What information do viewers need to know? Well, that’s for you to decide, but the purpose of a monitoring dashboard will likely fall under one of the following categories:
- Provide status
- Evaluate performance
- Convey progress
For example, let’s say I wanted to monitor pothole repair requests. How I designed that dashboard depends on what information I want viewers to see. Sometimes a general, unbiased summary of the data for a recent time frame is what is needed for a public resource or open data site. For this type of dashboard, neutral colors and a variety of summary information, like the dashboard in Figure 5, can work well.
This dashboard provides the number of requests for the last 30 days along with the percentage broken down by status and origin (i.e., how it was submitted). On the right, graphs show district-level counts and how daily counts have fluctuated.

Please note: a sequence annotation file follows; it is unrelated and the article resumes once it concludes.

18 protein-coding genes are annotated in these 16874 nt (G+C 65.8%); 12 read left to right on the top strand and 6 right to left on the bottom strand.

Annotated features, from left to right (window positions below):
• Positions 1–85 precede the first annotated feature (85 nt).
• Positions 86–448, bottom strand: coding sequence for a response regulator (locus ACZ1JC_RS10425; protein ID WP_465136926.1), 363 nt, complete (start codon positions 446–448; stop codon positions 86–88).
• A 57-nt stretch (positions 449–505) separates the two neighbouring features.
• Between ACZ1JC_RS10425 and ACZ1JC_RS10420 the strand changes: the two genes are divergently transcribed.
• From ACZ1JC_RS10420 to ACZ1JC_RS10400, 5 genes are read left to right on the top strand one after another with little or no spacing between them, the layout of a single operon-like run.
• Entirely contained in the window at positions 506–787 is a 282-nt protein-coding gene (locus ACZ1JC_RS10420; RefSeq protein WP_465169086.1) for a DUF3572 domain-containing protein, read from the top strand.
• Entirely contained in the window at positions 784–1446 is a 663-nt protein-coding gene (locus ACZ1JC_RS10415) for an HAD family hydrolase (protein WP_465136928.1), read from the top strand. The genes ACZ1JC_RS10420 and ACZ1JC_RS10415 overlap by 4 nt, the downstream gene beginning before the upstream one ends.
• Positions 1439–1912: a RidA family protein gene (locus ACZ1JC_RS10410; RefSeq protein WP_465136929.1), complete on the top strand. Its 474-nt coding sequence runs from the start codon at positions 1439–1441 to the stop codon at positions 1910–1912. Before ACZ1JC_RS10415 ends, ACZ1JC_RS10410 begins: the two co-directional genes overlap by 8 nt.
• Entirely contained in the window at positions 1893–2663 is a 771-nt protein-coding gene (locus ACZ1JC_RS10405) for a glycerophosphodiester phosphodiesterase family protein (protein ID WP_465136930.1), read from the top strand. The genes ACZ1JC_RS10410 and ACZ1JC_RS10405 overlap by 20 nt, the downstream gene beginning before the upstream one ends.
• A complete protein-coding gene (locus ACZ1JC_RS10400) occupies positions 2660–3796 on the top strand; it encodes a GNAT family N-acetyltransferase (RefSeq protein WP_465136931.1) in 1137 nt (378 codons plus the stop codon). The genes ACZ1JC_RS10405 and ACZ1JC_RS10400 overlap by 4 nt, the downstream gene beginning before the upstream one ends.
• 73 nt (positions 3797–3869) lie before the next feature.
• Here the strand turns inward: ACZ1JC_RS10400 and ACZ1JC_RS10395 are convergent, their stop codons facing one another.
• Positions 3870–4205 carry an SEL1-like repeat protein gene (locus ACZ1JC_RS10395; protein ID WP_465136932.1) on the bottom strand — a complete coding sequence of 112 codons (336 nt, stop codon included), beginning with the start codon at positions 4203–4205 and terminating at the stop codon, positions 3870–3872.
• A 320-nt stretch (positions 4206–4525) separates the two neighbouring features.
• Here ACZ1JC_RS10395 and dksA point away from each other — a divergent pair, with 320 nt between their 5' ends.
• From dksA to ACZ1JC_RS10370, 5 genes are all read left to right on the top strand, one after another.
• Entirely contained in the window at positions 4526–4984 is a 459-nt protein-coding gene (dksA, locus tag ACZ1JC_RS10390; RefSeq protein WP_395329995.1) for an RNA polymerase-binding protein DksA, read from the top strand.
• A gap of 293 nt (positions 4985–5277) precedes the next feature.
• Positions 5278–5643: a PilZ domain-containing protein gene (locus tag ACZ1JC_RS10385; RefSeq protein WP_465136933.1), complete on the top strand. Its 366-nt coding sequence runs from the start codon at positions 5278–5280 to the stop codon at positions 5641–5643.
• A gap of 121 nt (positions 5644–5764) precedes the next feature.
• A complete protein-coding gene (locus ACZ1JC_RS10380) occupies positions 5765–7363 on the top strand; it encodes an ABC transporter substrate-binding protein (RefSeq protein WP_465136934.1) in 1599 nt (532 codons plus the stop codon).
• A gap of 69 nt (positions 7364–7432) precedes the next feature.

Although this approach works for some scenarios, it won’t provide an operations manager with the current data needed to know if there is anything concerning that needs to be investigated. This scenario requires a dashboard designed to provide situational status at a glance, like the one in Figure 6.
The dashboard in Figure 6 distinguishes priority requests that need immediate review based on descriptions containing one or more concerning keywords. Red dots on the map and in the table highlight potentially dangerous road conditions. The right column of the table highlights the keywords for which it was flagged, making review quick and effortless. For details on how the table in this dashboard was made, see the blog post “Arcade tips for tables in ArcGIS Dashboards”.
Now, say in this scenario that the department of transportation has implemented two initiatives that require all requests to be processed within 40 days, and all submissions must be made digitally. Submissions that are called in or emailed will be phased out. To evaluate the key performance indicators (KPIs) associated with these initiatives, I could make the performance dashboard as shown in Figure 7.
In the dashboard shown in Figure 7, an overall 90th percentile process time is displayed along with this metric for each community. The communities exceeding 40 days are highlighted. The right side of the dashboard provides an overview of submission types. By reviewing the indicator and line chart, viewers can quickly get a picture of how both assisted (nondigital) submissions are trending.